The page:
By Pavel Polityuk and Tom Balmforth
KYIV (Reuters) - Ukraine's top truckers union said on Friday its hopes of a rapid end to Polish trucker protests at the border were fading, as Kyiv prepared to evacuate its hauliers stranded in Poland.
Two Ukrainian drivers have died and thousands of trucks have been stuck for days in the winter cold as Polish truckers have blocked the roads to four crossings on the border, a key route for Ukrainian trade during Russia's full-scale invasion.
"Frankly speaking, the more we talk to them the less hope we have," Leonid Kostiuchenko, president of the Ukrainian Association of International Carriers, said in an interview on national television.
"I spoke to the leader of the protesters and his attitude is that we will block for such a long time that you will... celebrate New Year in a queue. I don't understand this humour."
The Polish truckers say they are losing out to Ukrainian companies who offer a cheaper rate and are now transporting goods within the European Union, and not just back and forth to Ukraine.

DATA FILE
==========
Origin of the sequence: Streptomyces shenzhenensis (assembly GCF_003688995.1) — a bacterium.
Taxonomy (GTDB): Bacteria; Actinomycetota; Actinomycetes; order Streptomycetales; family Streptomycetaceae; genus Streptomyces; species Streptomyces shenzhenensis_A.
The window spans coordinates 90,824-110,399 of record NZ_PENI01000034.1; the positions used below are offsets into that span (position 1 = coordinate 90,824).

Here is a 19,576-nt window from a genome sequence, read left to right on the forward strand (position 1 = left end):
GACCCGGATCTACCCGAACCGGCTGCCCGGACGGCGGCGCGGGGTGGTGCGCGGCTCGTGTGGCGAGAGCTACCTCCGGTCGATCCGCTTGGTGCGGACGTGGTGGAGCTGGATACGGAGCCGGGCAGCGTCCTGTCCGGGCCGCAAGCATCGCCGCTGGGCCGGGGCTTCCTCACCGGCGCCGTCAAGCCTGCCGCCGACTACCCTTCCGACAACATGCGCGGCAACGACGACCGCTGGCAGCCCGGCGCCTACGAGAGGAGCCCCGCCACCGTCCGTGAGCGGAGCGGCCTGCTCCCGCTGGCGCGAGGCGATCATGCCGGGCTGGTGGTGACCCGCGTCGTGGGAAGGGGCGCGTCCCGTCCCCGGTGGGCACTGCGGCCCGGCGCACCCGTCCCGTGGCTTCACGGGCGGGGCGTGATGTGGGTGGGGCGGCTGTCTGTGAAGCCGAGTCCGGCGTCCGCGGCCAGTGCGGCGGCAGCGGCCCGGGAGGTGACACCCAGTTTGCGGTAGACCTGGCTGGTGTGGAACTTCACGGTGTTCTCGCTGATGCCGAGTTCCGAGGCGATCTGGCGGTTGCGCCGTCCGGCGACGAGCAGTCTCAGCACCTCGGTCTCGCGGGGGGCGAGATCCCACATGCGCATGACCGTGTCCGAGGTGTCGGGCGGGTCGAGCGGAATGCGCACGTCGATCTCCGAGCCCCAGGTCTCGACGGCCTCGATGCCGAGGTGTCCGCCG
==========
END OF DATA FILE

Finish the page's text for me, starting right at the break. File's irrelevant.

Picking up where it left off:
They launched their blockade on Nov. 6, protesting that Ukrainian truckers are exempt from requiring permits to cross the Polish border, a policy change put in place during the war.
The Polish protests coincide with concerns in Ukraine that the European Union may not agree next month to launch formal accession talks for it to join the 27-member bloc, a key objective for Kyiv.
If the protests drag on for weeks longer, the disruption to trade could affect Ukraine's fragile, wartime economy.
The price of motor vehicle gas (LPG), which is widely used to fuel cars, has already surged 30% due to the protests, one fuel analyst said this week.
RUNNING OUT OF TIME
Some 3,000 Ukrainian haulers are backed up at the border on the Polish side waiting to cross at four checkpoints, Kostiuchenko said.
Deputy Infrastructure Minister Serhiy Derkach said late on Thursday that Ukrainian truckers were suffering in bitter, sub-zero temperatures and that there were no food supplies, basic sanitary conditions or ambulances at the scene.
"For our part, we have started collecting data for the evacuation of our drivers. We have already run out of time to agree on compromises," Derkach wrote on Facebook.
However he added that "local authorities" in Poland had authorised the protests to continue.
"Therefore, we will evacuate everyone who expresses such a desire, and we are distributing evacuation forms to drivers and carriers," he said.
The truckers union says two Ukrainian truckers have died in their vehicles since the beginning of the blockade. The exact cause of their deaths is unknown, though Polish media have cited police as saying one of them was not connected to the protests.
(Writing by Tom Balmforth; Editing by Gareth Jones)